23. Love your re-framing “left overs” into “planned overs”!
    Liked you on Facebook and would love to win the new Asian cookbook.

  24. I like you on FB! I’d love to win the recipe book. Thanks!

  25. I focus on veggies with some type of dairy-free dip, I have just started experimenting with nut cheeses. Then slipping in some other alternatives around the sunflower seed and jelly sandwiches (on gluten-free bread).

  26. Corn tortillas with peanut butter is a good quick snack or something that can be packed in a lunch box! Add honey, jam, bananas or many other things for a twist.

  27. Kristin W. says:

    I liked you on FB. Oh I want to win this so bad!!!

  28. Kristin W. says:

    For a healthy kids lunch I always ask my daughter what she wants first, then go off of her suggestions. If it is something I don’t approve of we reach a compromise. This way I know she will eat her lunch. I really want to reduce the amount of white sugar we consume in our house so I am trying to work on that for this year.

  29. Starting out on the GF lunches for my daughter who’s been labeled ADHD. I’m also leaning our meals towards Paleo and have been amazed at the results in her communication in just 2 weeks.

    Even hubby who was reluctant to cut out “a whole food group” is liking the results.

    Given hubby is Chinese, it would be great to win the book to win him over even more with tasty wonderful GF Asian cooking.

    Thanks for the great tips and for the give away.

    • Lisa,

      I am so excited to hear about your daughter’s progress! My ADD son has seen incredible improvement since removing gluten and casein from his diet. He is completely off his medication and fully capable as a student and has become the wonderful, mostly well behaved child I always knew he could be (nobody is perfect ;)). It is amazing what eating the right foods can do.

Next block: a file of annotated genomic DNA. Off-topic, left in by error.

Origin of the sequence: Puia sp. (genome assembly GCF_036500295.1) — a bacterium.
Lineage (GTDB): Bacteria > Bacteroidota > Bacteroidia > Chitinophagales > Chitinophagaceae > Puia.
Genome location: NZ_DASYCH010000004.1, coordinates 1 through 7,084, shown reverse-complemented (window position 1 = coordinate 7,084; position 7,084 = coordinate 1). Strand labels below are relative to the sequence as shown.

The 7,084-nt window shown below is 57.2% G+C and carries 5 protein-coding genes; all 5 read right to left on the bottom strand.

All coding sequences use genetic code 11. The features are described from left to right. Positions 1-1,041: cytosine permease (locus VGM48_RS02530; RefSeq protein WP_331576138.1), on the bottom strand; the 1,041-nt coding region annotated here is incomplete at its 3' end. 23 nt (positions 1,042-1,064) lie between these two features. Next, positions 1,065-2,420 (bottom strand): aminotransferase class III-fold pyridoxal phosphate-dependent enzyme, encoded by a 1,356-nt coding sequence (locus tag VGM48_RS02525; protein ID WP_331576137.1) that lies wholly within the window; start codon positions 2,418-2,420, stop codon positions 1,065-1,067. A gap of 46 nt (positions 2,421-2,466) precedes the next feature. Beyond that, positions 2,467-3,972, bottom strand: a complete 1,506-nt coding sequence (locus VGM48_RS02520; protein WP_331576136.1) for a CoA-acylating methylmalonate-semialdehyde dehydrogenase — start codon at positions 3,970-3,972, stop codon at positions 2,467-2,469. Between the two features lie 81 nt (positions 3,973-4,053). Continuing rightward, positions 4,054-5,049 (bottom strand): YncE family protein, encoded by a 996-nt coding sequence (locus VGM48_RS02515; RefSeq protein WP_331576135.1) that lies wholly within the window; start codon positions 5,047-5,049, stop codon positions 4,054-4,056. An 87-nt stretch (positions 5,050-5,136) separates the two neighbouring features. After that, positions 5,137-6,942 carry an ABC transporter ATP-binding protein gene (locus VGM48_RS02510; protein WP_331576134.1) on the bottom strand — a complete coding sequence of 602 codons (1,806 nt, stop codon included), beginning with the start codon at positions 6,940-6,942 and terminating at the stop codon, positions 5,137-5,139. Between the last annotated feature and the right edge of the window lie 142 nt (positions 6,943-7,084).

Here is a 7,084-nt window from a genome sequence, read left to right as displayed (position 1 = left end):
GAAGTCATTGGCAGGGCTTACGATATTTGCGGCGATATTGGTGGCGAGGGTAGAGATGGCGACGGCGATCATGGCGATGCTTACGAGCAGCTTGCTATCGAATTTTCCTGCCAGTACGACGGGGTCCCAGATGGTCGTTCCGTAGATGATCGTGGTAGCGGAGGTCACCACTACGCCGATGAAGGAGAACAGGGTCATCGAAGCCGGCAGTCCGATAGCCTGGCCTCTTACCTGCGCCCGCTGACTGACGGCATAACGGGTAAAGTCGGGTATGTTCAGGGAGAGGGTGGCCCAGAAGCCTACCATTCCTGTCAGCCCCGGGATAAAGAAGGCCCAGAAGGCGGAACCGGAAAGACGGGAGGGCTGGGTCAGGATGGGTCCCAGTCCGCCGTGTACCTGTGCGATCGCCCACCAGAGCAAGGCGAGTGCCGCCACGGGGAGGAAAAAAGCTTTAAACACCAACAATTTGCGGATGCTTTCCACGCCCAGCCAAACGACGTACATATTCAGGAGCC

30. Heather Brandt says:

    I like your page on fb 🙂

  31. I ‘like’ you on fb and love your blog. Glad to have found your gluten-free and dairy-free recipes. Yum!

  32. So excited to have found your blog! Following you on twitter now 🙂 I’m nursing a 7month old who doesn’t tolerate dairy or gluten so I need all the help & ideas I can get!

  33. My secret to a healthy lunchbox was leftovers. I’ve got a lot to learn it seems 🙂

  34. I liked “And Love it To” on Facebook. Thanks for all of the wonderful ideas. No longer have kids to pack lunch for, but a husband who works many long days.

  35. I LOVE you on Facebook!

  36. I’m following you on Twitter

  37. I shared on Facebook

  38. I shared on Twitter

  39. For a healthy Allergy Free lunchbox, I put in some grapes, few carrots, Tuna Fish with Vegenaise on my Allergy friendly bread recipe. Throw in a banana for her morning snack and then a fruit roll up for a “fun” snack for her. Without the fun snack, she is less likely to eat the rest.

    I would love to have this book as we all love Asian food and I would love to have a cookbook to use!

  40. I shared on Facebook! I already liked/love ya! LOL we have been GFCF for over a yr now my son was diagnosed with ASD a yr ago. Which was why we changed our diets. He just started PreKD so I have been getting creative with his breakfast/lunches/snacks, and educating his teachers as been interesting! 🙂 really hope to win this book! 🙂

  41. I love it! This looks and sounds like an amazing book! I have to read it!!

  42. Viki Brookover says:

    Love the face book everything is so good would love to win. Thank you

  43. I liked “And Love it Too” on FB. Can’t wait to try some new things!!!

  44. I love Asian food, lots of good ideas. I follow And Love it too on Facebook